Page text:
Manufacturing and the health and human services sector are Jasper County’s two primary sectors. Jasper City, sometimes known as the Jewel of the Forest, is located eighteen minutes south of Lake Sam Rayburn. The majority of individuals left Jasper because there were little job opportunities. The county offers very little job options. The majority of the county’s population is made up of middle-aged and older people.

Despite lacking the economic opportunities that larger cities provide, Jasper is the prototypical small rural town, with a high proportion of families that enjoy a slower pace of life and lower than normal rates of violent crimes. In this county, housing is scarce and frequently beyond the means of the typical worker. Even among those who have jobs, this reality has led to an increase in the number of homeless people.

According to 2020 Census data, Jasper County had 32,983 residents; by 2022, that number had dropped to 32,484. This indicates that 499 people left the county in just two years.

4. Bowie, County; 33.4473° N, 94.4800° W

Bowie County’s past is extensive. The county bears James Bowie’s name and was created in 1840. Bowie County is located in East Texas’s far northeast. This county has a flatter landscape than either Jasper or Newton Counties, and it has less pine trees overall. The flatter terrain makes farming easier.

The county is 923 miles long. Bowie County’s top employment sectors are in retail sales, education, and the health and human services sectors. There is a migration out of the county due to the lack of employment possibilities. One reason for the decline in Bowie County’s population was the absence of reasonably priced housing. 15.8% of the county’s population lives in temporary housing. The percentage of people living in poverty is 16.4%. Compared to the 12.6% national average, this is higher. Women between the ages of 35 and 55 make up the bulk of the county’s impoverished and homeless population.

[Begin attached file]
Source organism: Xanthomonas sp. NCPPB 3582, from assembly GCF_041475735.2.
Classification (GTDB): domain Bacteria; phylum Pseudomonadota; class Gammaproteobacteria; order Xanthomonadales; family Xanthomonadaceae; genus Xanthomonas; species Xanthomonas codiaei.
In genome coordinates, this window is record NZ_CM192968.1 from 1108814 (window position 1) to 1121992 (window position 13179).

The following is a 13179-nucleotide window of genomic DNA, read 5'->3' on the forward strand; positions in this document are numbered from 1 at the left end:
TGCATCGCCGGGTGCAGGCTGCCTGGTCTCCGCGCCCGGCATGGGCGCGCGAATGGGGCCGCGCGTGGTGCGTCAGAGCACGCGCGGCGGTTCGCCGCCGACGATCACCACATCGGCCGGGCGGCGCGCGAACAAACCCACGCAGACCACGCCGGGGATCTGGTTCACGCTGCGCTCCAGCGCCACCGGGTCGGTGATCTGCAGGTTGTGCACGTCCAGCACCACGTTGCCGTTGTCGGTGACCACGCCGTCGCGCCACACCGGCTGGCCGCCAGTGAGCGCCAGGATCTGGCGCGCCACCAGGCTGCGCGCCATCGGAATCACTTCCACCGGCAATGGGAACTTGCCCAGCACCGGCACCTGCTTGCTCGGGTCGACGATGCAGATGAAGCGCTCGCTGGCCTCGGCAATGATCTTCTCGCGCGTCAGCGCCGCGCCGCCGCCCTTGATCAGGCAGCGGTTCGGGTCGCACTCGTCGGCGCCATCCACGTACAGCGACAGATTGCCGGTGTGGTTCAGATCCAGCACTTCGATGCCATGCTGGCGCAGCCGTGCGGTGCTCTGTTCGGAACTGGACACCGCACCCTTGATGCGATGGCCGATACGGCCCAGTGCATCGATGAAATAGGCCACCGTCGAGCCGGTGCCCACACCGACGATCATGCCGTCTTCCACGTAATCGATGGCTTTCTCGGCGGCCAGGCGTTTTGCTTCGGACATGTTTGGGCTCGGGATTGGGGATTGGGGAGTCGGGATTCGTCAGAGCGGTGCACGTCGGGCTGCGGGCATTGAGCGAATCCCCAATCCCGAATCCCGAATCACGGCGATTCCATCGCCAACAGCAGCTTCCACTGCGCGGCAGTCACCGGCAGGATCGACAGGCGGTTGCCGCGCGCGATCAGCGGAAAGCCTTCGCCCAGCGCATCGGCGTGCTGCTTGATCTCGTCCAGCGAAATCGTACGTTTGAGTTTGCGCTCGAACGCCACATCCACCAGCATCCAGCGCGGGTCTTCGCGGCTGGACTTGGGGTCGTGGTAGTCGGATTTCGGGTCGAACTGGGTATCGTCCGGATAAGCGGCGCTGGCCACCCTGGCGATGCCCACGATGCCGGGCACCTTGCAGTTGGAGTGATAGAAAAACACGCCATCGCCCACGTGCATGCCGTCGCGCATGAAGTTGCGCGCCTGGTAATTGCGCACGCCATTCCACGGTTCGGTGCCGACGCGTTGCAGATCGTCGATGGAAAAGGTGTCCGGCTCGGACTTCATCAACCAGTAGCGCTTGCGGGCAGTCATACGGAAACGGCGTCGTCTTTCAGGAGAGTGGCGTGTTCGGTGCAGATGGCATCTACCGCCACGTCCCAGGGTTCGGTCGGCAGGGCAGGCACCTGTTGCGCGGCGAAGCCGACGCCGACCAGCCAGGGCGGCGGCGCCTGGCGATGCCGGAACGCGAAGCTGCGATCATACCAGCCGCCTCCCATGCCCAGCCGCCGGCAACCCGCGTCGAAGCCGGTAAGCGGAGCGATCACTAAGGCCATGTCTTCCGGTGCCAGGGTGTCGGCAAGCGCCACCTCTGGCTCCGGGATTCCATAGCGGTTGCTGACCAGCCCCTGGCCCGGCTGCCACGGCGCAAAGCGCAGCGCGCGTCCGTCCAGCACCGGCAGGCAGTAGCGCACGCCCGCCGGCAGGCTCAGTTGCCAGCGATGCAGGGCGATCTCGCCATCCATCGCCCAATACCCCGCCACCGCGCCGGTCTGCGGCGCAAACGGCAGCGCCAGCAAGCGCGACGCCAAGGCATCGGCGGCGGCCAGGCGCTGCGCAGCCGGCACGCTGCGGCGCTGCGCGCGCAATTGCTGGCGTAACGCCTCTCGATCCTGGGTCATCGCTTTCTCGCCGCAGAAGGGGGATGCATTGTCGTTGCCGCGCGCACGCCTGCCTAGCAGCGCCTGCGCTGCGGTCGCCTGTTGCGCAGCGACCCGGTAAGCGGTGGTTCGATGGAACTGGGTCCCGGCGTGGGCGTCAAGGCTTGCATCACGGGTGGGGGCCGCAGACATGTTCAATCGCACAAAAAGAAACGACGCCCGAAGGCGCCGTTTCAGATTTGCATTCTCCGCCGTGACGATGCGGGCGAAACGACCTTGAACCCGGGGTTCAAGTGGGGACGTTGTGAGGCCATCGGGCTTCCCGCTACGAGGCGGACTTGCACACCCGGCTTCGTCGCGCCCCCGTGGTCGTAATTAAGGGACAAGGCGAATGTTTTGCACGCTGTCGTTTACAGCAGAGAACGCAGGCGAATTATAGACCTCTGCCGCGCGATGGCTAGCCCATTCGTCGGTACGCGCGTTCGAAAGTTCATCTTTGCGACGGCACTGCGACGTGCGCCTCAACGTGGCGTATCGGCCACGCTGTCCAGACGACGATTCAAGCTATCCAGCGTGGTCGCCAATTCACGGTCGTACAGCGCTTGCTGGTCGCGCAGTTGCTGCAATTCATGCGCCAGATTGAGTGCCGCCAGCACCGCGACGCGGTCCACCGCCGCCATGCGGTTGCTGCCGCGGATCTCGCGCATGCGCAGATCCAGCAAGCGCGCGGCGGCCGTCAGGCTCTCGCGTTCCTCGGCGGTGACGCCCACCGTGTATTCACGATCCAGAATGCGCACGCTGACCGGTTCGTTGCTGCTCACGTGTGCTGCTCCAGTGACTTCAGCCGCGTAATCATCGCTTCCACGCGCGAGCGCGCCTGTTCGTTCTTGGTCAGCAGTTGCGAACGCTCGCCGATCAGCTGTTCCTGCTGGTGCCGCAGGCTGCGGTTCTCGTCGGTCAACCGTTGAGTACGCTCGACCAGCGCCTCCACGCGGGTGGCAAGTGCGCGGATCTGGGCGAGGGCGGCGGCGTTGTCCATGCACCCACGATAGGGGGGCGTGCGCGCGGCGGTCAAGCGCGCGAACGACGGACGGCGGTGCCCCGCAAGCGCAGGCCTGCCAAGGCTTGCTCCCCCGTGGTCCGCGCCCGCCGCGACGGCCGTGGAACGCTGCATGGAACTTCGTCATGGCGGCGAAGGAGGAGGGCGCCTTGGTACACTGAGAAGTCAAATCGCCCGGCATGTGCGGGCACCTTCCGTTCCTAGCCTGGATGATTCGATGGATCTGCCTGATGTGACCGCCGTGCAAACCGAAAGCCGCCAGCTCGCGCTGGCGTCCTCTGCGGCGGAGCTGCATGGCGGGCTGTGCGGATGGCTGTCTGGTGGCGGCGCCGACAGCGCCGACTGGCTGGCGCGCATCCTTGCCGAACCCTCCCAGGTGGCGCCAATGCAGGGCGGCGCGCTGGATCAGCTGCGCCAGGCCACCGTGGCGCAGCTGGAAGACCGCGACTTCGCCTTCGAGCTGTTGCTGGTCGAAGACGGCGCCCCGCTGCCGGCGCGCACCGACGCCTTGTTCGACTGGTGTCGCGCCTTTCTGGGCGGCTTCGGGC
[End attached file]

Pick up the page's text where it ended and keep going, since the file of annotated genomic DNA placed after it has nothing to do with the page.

Bowie County had 92,903 residents in 2020, according to Census data; by 2022, that number had dropped to 92,035. This indicates that 868 people left the county in just two years.

5. Jefferson, County; 29.8165° N, 94.1514° W

Greater cities can be found in Jefferson County compared to Newton, Jasper, or Bowie counties. Additionally, 18.2% of the people living there are impoverished. The total area of this county is 913 square miles. The county is located nearer the Gulf of Mexico than the other counties, and its topography is low and level.

Retail commerce, construction, and health and social services are the primary industries in East Texas that provide jobs. The primary causes of the population decrease include inadequate housing, a lack of employment possibilities, and inadequate educational facilities. A county’s citizens have no prospect of developing and become better off without sufficient housing and work possibilities.

The bigger towns in Jefferson County draw people who work in management and white-collar jobs, therefore there are more cultural events there than in the other four counties on the list. Instead of renting, most locals own their homes, and most of them have two cars. Because there aren’t enough possibilities for people in the poor and middle classes, Jefferson County is one of the counties in East Texas that is declining the fastest.

According to Census data, there were 256,526 people living in Jefferson County in 2020; by 2022, that number had dropped to 250,830. In other words, 5,696 people left the county in just two years.

Overview of the Five Fast-Shrinking Counties in East Texas

County 2020 Population 2022 Population Population Loss
Jefferson 256,526 250,830 5,696
Bowie 92,903 92,035 868
Jasper 32,983 32,484 499
Newton 12,016 12,052 164
Houston 22,067 21,950 117